Cialis

Total: $248.7 million

Years of snickers and late night talk show jokes have yet to slow Eli Lilly's ($LLY) Cialis aggressive ad spending for its erectile dysfunction drug, which took over the No. 1 spot in 2014, according to Nielsen figures. Lilly increased spending on Cialis by 15% over 2013, while its sales for 2014 topped $2.3 billion for Cialis, a 6% increase in sales over the previous year.

TV ads for Cialis continued the drug's long-running theme spotlighting the importance of women in men's lives in an effort to appeal to both male and female customers with taglines such as, "She reminds you every day" and "She's still the one for you." The much-discussed and memorable, although also maligned, image of couples in adjoining bathtubs in outdoor scenes have transitioned to a kind of informal logo for the brand, and they now appear as a shadow graphic at the end of its TV commercials.

Cialis faces patent expiration in the U.S. and Europe in 2017, and Lilly has already struck a deal with Sanofi ($SNY) to bring an OTC version of Cialis to those markets and others. While not yet approved, the move to OTC status as a strategy could give Lilly an advantage over competitor Pfizer's ($PFE) Viagra. An OTC Cialis removes the social stigma for men who are reluctant to go to their doctors for ED issues and may temper the counterfeit market, which is rampant for those drugs.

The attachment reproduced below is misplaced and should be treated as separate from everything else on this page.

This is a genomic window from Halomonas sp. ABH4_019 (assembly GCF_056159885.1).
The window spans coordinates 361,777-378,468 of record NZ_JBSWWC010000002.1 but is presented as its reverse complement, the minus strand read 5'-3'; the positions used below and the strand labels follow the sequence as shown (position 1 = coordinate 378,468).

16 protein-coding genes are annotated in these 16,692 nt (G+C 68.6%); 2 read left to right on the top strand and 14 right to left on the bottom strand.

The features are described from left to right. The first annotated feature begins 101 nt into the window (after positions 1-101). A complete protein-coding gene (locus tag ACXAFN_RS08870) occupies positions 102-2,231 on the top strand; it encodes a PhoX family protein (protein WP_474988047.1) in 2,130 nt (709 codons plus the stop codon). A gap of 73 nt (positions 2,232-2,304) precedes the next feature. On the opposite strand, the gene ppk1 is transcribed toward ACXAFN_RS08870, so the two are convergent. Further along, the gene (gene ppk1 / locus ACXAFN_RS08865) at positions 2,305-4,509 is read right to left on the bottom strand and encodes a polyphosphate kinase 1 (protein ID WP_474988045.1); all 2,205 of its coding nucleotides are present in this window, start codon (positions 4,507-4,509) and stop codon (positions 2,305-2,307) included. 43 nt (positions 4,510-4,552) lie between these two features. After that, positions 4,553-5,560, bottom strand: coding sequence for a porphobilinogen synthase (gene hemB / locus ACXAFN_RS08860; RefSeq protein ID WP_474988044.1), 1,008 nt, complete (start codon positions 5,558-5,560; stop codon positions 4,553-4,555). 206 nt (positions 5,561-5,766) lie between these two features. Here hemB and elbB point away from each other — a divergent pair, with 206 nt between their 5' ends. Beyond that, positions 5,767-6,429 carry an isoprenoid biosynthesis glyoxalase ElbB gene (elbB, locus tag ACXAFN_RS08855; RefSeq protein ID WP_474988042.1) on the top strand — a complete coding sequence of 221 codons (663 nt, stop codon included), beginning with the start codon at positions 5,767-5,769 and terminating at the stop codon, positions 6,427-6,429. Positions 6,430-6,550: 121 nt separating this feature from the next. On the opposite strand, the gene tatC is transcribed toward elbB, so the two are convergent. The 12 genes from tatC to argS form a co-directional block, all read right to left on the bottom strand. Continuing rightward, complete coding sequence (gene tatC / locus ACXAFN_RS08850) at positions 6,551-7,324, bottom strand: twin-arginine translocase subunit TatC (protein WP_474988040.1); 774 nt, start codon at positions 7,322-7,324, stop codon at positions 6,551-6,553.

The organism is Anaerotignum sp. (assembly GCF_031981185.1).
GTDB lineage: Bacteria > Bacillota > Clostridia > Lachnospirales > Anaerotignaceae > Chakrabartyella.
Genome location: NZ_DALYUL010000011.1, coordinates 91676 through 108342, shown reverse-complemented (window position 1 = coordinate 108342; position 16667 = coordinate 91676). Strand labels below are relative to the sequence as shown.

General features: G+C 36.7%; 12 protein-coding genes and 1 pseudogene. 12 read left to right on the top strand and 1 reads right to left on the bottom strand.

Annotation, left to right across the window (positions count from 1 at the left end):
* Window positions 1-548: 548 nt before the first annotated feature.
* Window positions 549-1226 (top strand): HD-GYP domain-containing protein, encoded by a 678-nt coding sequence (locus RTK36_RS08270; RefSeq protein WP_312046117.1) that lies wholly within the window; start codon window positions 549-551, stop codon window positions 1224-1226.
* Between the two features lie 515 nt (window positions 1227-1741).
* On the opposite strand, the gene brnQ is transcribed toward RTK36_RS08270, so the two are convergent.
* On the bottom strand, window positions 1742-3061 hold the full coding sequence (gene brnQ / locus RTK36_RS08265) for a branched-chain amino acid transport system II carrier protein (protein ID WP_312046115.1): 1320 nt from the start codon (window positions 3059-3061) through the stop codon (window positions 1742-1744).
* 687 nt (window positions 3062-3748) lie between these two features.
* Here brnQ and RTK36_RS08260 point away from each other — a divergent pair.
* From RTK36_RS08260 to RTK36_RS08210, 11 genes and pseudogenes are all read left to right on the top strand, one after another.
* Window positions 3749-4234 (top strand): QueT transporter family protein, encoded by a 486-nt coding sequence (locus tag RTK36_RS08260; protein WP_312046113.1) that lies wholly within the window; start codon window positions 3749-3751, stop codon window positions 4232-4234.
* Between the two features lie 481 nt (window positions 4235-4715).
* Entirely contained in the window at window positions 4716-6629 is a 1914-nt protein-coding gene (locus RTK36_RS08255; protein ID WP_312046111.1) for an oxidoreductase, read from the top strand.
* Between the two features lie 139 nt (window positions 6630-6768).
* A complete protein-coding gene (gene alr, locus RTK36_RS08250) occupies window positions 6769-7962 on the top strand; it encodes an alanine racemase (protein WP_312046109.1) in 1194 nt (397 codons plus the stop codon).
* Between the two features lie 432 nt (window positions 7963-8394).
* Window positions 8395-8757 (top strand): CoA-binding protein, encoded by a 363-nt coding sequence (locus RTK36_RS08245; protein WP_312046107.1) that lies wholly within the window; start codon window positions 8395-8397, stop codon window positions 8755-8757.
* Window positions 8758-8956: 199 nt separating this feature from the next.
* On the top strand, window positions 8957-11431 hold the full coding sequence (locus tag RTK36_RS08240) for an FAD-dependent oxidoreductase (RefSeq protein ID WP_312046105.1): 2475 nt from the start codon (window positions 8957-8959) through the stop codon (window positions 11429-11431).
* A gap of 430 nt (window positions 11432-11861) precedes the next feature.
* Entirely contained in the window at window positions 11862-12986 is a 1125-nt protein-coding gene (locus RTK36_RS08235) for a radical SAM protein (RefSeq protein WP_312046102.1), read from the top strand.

For more:
Sanofi, Lilly hook up to switch impotence remedy Cialis to OTC
My bathtub or yours? How a panned Cialis ad became promotional gold
DTC ad viewers really do ask their doctors about new meds, survey finds

Read more on

Suggested Articles

Without any new data, Sarepta appealed an FDA rejection and got a surprising nod for Vyondys 53—its second med approved on a surrogate marker.

Roche’s Tecentriq and Cotellic pairing went 0 for 1 in phase 3 melanoma trials—but Friday, they reversed that trend in a Zelboraf combo test.

The FDA's ad watchdog served its most serious violation to Alkermes Wednesday—and it took the unusual step of announcing that violation to the world.